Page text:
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LSB Advent 1H Sermon – Matthew 21:1-9

November 29, 2016

November 27, 2016 at Calvary Evangelical Lutheran Church – Mechanicsburg, PA

“This took place to fulfill what was spoken by the prophet, saying, ‘Say to the daughter of Zion, “Behold, your King is coming to you, humble, and mounted on a donkey, and on a colt, the foal of a beast of burden.”’”

“Stir up Your power, O Lord, and come, that by Your protection we may be rescued from the threatening perils of our sins and saved by Your mighty deliverance.” That prayer for the First Sunday of Advent has been how the Church has begun its annual time of anticipation for over a millennium. Each year, the LORD’s people anticipate the arrival of their Redeemer. They look for a King who will come to them and exercise His divine power to bring a rescue that no one on earth could ever bring to them.

That anticipation has been since the near the beginning of time. Once the first humans violated the LORD’s Law and began to endure the curse of banishment from Paradise, they longed for the arrival of the One promised by the LORD. Through the ages, the LORD provided more and more details of how His promise to mankind would be fulfilled. The seers and prophets spoke what the LORD told them, including the statement that you heard this morning: “Behold, the days are coming, declares the LORD, when I will raise up for David a righteous Branch, and He shall reign as king and deal wisely, and shall execute justice and righteousness in the land. In His days Judah will be saved, and Israel will dwell securely. And this is the name by which He will be called: ‘The LORD is our righteousness.’”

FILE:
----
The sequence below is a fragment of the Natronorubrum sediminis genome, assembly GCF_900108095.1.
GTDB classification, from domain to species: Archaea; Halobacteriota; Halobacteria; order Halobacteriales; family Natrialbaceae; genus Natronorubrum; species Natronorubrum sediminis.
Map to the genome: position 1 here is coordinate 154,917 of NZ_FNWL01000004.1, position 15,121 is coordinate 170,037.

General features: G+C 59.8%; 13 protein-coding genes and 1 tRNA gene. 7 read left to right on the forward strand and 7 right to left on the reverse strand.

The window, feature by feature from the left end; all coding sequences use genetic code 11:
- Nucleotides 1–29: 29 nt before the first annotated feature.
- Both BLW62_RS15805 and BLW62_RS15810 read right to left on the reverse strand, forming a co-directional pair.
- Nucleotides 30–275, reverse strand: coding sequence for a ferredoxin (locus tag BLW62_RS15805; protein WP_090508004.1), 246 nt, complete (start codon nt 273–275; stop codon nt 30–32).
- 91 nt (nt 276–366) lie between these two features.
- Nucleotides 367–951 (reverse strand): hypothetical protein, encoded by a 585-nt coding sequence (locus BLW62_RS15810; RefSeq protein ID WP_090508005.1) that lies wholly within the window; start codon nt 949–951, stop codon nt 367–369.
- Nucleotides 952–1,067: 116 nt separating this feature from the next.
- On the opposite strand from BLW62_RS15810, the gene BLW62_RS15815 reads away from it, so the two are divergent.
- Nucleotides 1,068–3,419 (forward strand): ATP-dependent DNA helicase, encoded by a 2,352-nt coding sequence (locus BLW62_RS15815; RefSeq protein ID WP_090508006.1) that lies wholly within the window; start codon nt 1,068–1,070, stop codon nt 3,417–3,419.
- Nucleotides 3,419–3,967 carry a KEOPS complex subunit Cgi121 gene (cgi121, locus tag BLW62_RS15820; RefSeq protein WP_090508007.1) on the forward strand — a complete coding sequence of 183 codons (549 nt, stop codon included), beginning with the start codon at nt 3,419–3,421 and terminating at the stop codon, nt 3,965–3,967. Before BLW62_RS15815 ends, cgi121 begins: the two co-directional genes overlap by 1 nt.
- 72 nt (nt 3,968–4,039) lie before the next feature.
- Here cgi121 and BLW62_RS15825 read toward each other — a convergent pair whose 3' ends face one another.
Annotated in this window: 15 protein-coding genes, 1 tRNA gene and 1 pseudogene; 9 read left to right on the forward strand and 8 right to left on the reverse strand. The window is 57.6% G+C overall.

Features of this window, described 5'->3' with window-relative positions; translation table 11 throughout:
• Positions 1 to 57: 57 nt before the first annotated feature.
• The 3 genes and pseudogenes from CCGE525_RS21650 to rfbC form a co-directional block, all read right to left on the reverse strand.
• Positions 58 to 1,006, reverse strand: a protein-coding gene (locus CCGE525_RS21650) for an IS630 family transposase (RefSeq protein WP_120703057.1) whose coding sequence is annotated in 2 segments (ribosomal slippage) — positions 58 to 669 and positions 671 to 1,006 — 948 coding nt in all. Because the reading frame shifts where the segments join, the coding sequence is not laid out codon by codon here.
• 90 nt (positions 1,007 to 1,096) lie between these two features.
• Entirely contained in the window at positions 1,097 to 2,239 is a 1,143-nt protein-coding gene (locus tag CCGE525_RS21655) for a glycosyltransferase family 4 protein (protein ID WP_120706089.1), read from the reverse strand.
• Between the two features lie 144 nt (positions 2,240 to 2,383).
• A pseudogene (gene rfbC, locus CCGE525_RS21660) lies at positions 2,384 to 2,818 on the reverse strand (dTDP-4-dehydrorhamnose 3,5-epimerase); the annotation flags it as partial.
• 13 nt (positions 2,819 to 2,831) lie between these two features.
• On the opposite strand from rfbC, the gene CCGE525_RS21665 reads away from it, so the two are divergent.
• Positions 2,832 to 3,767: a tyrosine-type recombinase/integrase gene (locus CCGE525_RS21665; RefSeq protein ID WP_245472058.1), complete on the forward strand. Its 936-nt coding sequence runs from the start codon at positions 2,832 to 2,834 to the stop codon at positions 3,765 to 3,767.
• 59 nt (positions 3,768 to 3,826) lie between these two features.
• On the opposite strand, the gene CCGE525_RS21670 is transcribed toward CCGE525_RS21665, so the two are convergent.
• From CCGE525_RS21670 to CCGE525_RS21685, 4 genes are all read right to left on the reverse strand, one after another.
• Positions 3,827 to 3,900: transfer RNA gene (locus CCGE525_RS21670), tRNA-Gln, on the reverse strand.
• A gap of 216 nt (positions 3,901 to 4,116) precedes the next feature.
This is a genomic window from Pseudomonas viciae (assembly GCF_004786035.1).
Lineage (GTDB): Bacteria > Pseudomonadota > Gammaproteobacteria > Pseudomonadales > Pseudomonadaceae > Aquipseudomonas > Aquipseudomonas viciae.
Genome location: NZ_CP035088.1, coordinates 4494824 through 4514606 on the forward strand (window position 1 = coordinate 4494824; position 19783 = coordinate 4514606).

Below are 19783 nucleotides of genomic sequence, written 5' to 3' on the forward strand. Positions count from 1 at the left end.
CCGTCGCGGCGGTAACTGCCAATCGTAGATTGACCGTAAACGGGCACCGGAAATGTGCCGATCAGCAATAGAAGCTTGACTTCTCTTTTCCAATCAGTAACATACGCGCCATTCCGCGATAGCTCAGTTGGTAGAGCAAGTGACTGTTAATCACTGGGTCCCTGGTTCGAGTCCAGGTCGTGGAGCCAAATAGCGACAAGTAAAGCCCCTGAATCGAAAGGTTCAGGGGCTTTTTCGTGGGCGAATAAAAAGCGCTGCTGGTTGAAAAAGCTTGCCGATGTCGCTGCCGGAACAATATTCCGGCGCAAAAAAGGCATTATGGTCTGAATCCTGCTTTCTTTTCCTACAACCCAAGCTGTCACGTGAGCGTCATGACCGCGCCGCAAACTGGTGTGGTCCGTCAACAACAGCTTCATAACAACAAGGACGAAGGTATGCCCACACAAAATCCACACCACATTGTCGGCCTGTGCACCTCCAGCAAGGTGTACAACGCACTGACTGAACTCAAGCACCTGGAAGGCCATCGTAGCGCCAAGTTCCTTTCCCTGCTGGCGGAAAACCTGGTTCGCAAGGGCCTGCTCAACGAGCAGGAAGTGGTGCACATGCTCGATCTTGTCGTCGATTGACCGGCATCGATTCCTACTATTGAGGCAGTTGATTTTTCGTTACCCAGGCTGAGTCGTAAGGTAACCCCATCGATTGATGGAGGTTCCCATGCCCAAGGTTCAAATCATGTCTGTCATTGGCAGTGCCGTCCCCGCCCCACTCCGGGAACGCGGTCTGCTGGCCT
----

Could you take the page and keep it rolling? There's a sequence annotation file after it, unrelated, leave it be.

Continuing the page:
Think on the words of that great promise to mankind. Humanity had run afoul of the LORD’s Law. They had experienced the effects of that. You heard part of that Law again this morning: “The commandments, ‘You shall not commit adultery, You shall not murder, You shall not steal, You shall not covet,’ and any other commandment, are summed up in this word: ‘You shall love your neighbor as yourself.’” Yet, that law is not fulfilled. For so many would rather love themselves and pursue their own benefit, even if that means harming others.

Even in the nation of Israel, among those who were known as the LORD’s people, that negative result was found. Sin brought death and chaos among them. Rulers had come and gone, bringing not a rule of justice but of oppression. But the LORD’s promise was to reverse this. A “righteous Branch” would be raised up to rule as king. This new Monarch would “execute justice and righteousness.” The divide between God and man would come to an end, for the name that this Ruler would bear is “The LORD is our righteousness,” and He would bring reconciliation between the two parties.